Know the Signs, Fight for Victory

“This is your story. You are your own unique person.” Living with Marfan syndrome as a member of the LGBTQ+ community

Grace holds Victory Is sign that says Pride

As we commemorate Pride Month, Grace shares her personal perspective as an individual living with Marfan syndrome who is also part of the LGBTQ+ community.

My name is Grace Meyers. I am 20 years old and live in Southeast Michigan. I was diagnosed with Marfan syndrome when I was 4 years old. I came out as lesbian when I was 16 years old. These two major identities have shaped who I am and what I do.

Grace Meyers dressed in Pride gear looks at a Marfan Foundation tote bag

Growing up disabled is tough. You’re viewed as different from everyone else, you feel like you don’t fit in, you’re insecure about yourself, and you wish you could change. Having a rare condition means that a lot of the time you know how these disorders affect you better than the doctors. Being a part of the LGBTQ+ community can also have those outlooks. Coming out and being out is scary yet rewarding.

This is your story. You are your own, unique person. Within the LGBTQ+ community, and especially with Marfan, EDS, LDS, and related conditions, there is a higher risk of [heart-related complications]. We have to pay more attention to our mental and physical healthcare.

Non-discriminatory policies within medical facilities can lead to increased understanding between patients and medical professionals, which provides more accurate and effective treatment. Healthcare workers can learn to recognize the connection of needs and access to care between being a part of the LGBTQ+ community and having Marfan, LDS, VEDS and related conditions. “Health care systems need to play a significant role – to enact policies to encourage and support researchers and health care professionals to ask these questions in a respectful manner and to implement structures that emphasize the clinical importance of understanding the many layers related to caring for people with a minority sexual orientation or gender identity.” (Caceres 2020).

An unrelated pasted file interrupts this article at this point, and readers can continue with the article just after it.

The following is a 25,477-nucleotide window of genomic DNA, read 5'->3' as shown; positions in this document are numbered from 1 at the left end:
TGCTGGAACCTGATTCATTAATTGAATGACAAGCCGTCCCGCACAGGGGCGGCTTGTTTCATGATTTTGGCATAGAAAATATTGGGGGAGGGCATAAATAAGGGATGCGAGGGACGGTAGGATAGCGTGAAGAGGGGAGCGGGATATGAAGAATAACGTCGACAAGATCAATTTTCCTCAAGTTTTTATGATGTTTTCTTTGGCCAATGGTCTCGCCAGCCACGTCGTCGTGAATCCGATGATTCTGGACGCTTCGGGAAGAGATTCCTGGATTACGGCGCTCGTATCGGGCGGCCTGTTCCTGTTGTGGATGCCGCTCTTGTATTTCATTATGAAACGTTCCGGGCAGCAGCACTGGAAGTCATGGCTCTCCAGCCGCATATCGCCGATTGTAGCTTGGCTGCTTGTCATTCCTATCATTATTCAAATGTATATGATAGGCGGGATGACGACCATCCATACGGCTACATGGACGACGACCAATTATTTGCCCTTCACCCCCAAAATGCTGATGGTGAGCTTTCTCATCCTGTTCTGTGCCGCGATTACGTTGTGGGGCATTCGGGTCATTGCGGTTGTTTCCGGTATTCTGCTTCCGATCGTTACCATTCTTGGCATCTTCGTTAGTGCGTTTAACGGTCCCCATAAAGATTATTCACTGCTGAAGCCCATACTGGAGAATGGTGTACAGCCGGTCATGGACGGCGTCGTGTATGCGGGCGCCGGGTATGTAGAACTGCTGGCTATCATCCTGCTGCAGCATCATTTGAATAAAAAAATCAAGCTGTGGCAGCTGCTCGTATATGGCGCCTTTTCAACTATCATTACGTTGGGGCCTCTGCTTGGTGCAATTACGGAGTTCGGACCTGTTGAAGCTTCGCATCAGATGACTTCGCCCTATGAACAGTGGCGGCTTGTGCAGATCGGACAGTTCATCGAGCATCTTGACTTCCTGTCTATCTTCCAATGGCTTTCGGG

I would like everyone struggling with accepting their identities to know that this is what you are meant to be, and you can use this to your advantage. I have gained a lot of support, skills, and opportunities throughout the Marfan and LGBTQ+ community. I use my experiences to help those alike realize their potential. Advocacy and speaking up for your needs can be difficult but life-changing/saving. The ability to know and learn your body and mind is an important trait to get the treatment you deserve. Know the signs, fight for victory.

Links Grace Referenced:

Discrimination contributes to poorer heart health for LGBTQ adults American Heart Association Scientific Statement | American Heart Association

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The Marfan Foundation is a nonprofit organization that saves lives and improves the quality of life of individuals with genetic aortic and vascular conditions including Marfan, Loeys-Dietz, and Vascular Ehlers-Danlos syndromes. Our vision is a world in which everyone with genetic aortic and vascular conditions can live their best life.

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